Human peripheral blood lymphocytes were irradiated for 24 h in vitro with plutonium-239 citrate. The dose response for micronucleus induction using the cytochalasin B blocking technique fitted well to a linear relationship. Comparison with published data from the same laboratory using X-irradiation, indicated an RBE of 3.6 for alpha particles at low doses.
Article
We employed cytochalasin B to block cytokinesis in human lymphocytes exposed to 220 kV X-radiation. When 3 micrograms/ml of cytochalasin B was used, most cells escaped the block whereas at 6 micrograms/ml greater than 90% of the mitogen-responsive cells became binucleate. Using the higher concentration of cytochalasin B, we observed a linear-quadratic (i.e. Y = gamma + alpha D + beta D2) dose dependency for X-ray-induced micronuclei (MN) in preparations from three donors. When dose-response parameters were compared with those for total acentrics scored in first division metaphases, we observed no significant differences in estimates of the background (gamma) or linear (alpha) coefficients, but a 2-fold reduction in the beta coefficient for MN. We interpret our data as providing evidence that radiation-induced micronuclei are derived from acentric fragments (AF); that virtually all AF are recovered as MN in binucleate interphase daughter cells at low radiation doses; and that for our data, the relative proportion of AF that will be observed as independent MN decreases by a constant factor of approximately one-half as radiation dose increases.
The occurrence of micronuclei proved to be a sensitive biological indicator of clastogenic effects of many chemical and physical agents. The possibility of using the micronucleus technique in radiation protection as an alternative to the traditional chromosomal analysis has recently been followed with increasing interest. This review outlines the main biological and practical aspects of the micronucleus assay and discusses its potential to serve as a rapid and reliable measure of radiation overexposures and hypersensitivities.
Article
The cytokinesis-block method of Fenech and Morley (1985) has been tested for the enumeration and characterization of micronuclei in exponentially growing Chinese hamster cells in culture. The consistent dose-response relations were obtained in cultures treated with mitomycin C, caffeine and colcemid. Comparison with the chromosome aberration frequencies indicated that approximately 30% of the acentric chromosomes are expressed as micronuclei in the mitomycin C and caffeine treated cells. The size distribution of the micronuclei suggested that the base-line frequency of micronuclei is mainly a reflection of mitotic dysfunctions rather than chromosome structural aberrations.
Article
The response of V79 Chinese hamster cells to a 24 keV neutron spectrum has been compared with data for the response of V79 cells to a range of higher neutron energies. The linear energy transfer (LET) distributions of the neutron spectra were calculated and the expected responses of the cells to the different spectra were calculated using published track-segment data on the response of V79 cells to charged particles with various LET values. The response of the cells to 24 keV neutrons was predicted satisfactorily by the LET distribution, in spite of the fact that the maximum range of the recoil protons is only 0.5 micron. The response was not correctly predicted by the microdosimetric parameter y*D evaluated in a 1 micron diameter sphere.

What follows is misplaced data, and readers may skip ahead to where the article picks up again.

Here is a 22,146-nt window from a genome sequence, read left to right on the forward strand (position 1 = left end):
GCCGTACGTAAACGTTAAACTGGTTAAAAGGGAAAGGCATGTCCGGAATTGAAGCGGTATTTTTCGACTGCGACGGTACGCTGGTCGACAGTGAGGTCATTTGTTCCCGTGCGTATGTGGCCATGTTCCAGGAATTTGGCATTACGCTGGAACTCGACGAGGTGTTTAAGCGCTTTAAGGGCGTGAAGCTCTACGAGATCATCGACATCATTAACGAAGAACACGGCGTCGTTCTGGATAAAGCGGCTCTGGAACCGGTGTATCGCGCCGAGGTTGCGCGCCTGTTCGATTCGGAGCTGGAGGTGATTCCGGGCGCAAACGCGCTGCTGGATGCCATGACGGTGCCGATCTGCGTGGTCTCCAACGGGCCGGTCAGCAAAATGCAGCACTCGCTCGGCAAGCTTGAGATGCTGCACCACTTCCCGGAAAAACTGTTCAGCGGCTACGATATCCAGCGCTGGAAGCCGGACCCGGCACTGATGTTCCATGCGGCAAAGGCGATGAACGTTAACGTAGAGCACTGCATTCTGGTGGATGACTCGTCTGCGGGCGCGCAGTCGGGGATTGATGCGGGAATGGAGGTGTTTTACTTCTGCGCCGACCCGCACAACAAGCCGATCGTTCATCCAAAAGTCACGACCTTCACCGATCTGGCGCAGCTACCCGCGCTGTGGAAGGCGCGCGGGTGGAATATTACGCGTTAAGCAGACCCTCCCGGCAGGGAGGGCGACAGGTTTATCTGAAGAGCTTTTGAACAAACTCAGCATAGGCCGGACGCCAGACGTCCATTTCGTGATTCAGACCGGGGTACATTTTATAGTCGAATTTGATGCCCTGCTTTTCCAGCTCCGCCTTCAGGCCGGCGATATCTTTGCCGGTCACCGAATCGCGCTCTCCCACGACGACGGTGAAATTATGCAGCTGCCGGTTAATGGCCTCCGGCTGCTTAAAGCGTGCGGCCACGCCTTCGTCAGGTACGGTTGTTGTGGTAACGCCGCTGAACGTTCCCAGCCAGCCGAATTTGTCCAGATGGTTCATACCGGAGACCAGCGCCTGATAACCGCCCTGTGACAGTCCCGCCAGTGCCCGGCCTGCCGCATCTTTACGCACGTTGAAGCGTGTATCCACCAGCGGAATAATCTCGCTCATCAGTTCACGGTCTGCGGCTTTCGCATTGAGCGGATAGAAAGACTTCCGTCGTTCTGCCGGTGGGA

Article
The yield of radiation-induced micronuclei in human lymphocytes was assessed by two methods, i.e., by incorporating bromodeoxyuridine or by inhibiting cytokinesis by cytochalasin for identification of cells which have undergone one cell division. The cytochalasin block method was found to be more efficient with a capacity to detect between 60 and 90% of the induced fragments. Dose-response characteristics and the results of fractionation experiments indicate that the yield of micronuclei reflects both classes of acentric fragments, i.e., those associated and independent of exchange type of aberrations.
Article
An examination of the cytokinesis-blocked micronucleus technique confirmed its potential usefulness as a method of biological dosimetry for radiation accidents. Several advantages and disadvantages of the system are discussed. It has been demonstrated that under the conditions of these experiments, the blocking agent, cytochalasin B does not induce micronuclei or unstable chromosome aberrations. The induction of sister-chromatid exchanges proved just significant. Analysis of the dose response for 250 kVp X-rays indicates that although the Y = alpha D + beta D2 model fits the data, the relationship does not correspond to that for total aberration induction as might have been expected. The background frequency of micronuclei and the value of the alpha coefficient are higher than for total aberrations and the beta term is lower. This indicates that simple incorporation of acentric chromosome fragments into micronuclei may not wholly account for the phenomenon.
Article
The dose-effect relationship of the frequency of micronuclei in cytokinesis-blocked human lymphocytes after in vitro irradiation of whole blood in the range from 0.2 to 4 Gy was studied. The linear-quadratic response obtained offers a useful technique for dose assessments in cases of radiation injuries above approx. 0.1 Gy whole body dose. The distribution in size of micronuclei in cytochalasin B treated cells ranges to larger diameters than in mononuclear lymphoblasts.
Article